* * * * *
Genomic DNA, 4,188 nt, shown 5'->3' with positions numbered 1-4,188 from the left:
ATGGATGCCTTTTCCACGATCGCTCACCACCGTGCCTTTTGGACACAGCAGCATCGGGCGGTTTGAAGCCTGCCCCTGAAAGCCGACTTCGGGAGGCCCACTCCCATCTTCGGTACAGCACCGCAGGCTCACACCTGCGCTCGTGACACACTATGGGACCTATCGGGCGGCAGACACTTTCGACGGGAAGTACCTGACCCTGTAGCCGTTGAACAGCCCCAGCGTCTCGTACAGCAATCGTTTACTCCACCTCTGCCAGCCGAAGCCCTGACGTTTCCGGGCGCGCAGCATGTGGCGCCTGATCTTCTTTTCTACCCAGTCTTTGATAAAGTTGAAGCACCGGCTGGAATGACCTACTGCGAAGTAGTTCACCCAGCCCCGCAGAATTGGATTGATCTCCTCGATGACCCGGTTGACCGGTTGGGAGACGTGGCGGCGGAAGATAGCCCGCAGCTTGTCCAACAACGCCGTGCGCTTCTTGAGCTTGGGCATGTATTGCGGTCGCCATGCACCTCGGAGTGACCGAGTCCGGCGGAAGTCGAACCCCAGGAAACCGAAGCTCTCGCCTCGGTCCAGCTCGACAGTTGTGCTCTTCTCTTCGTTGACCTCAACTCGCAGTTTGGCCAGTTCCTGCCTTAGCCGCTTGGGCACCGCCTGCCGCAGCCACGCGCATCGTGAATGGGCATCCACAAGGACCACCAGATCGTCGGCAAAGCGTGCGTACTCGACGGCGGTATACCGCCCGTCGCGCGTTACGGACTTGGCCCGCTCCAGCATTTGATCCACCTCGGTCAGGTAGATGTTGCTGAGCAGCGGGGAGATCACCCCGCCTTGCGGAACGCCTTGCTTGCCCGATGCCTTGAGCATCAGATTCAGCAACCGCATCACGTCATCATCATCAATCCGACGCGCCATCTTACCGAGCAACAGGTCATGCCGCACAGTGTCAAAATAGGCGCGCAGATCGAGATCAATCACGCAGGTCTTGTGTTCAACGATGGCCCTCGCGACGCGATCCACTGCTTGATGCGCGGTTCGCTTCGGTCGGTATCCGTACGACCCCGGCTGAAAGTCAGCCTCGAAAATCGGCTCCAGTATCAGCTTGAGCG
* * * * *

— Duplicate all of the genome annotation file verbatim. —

Genomic DNA, 4,188 nt, shown 5'->3' with positions numbered 1-4,188 from the left:
ATGGATGCCTTTTCCACGATCGCTCACCACCGTGCCTTTTGGACACAGCAGCATCGGGCGGTTTGAAGCCTGCCCCTGAAAGCCGACTTCGGGAGGCCCACTCCCATCTTCGGTACAGCACCGCAGGCTCACACCTGCGCTCGTGACACACTATGGGACCTATCGGGCGGCAGACACTTTCGACGGGAAGTACCTGACCCTGTAGCCGTTGAACAGCCCCAGCGTCTCGTACAGCAATCGTTTACTCCACCTCTGCCAGCCGAAGCCCTGACGTTTCCGGGCGCGCAGCATGTGGCGCCTGATCTTCTTTTCTACCCAGTCTTTGATAAAGTTGAAGCACCGGCTGGAATGACCTACTGCGAAGTAGTTCACCCAGCCCCGCAGAATTGGATTGATCTCCTCGATGACCCGGTTGACCGGTTGGGAGACGTGGCGGCGGAAGATAGCCCGCAGCTTGTCCAACAACGCCGTGCGCTTCTTGAGCTTGGGCATGTATTGCGGTCGCCATGCACCTCGGAGTGACCGAGTCCGGCGGAAGTCGAACCCCAGGAAACCGAAGCTCTCGCCTCGGTCCAGCTCGACAGTTGTGCTCTTCTCTTCGTTGACCTCAACTCGCAGTTTGGCCAGTTCCTGCCTTAGCCGCTTGGGCACCGCCTGCCGCAGCCACGCGCATCGTGAATGGGCATCCACAAGGACCACCAGATCGTCGGCAAAGCGTGCGTACTCGACGGCGGTATACCGCCCGTCGCGCGTTACGGACTTGGCCCGCTCCAGCATTTGATCCACCTCGGTCAGGTAGATGTTGCTGAGCAGCGGGGAGATCACCCCGCCTTGCGGAACGCCTTGCTTGCCCGATGCCTTGAGCATCAGATTCAGCAACCGCATCACGTCATCATCATCAATCCGACGCGCCATCTTACCGAGCAACAGGTCATGCCGCACAGTGTCAAAATAGGCGCGCAGATCGAGATCAATCACGCAGGTCTTGTGTTCAACGATGGCCCTCGCGACGCGATCCACTGCTTGATGCGCGGTTCGCTTCGGTCGGTATCCGTACGACCCCGGCTGAAAGTCAGCCTCGAAAATCGGCTCCAGTATCAGCTTGAGCG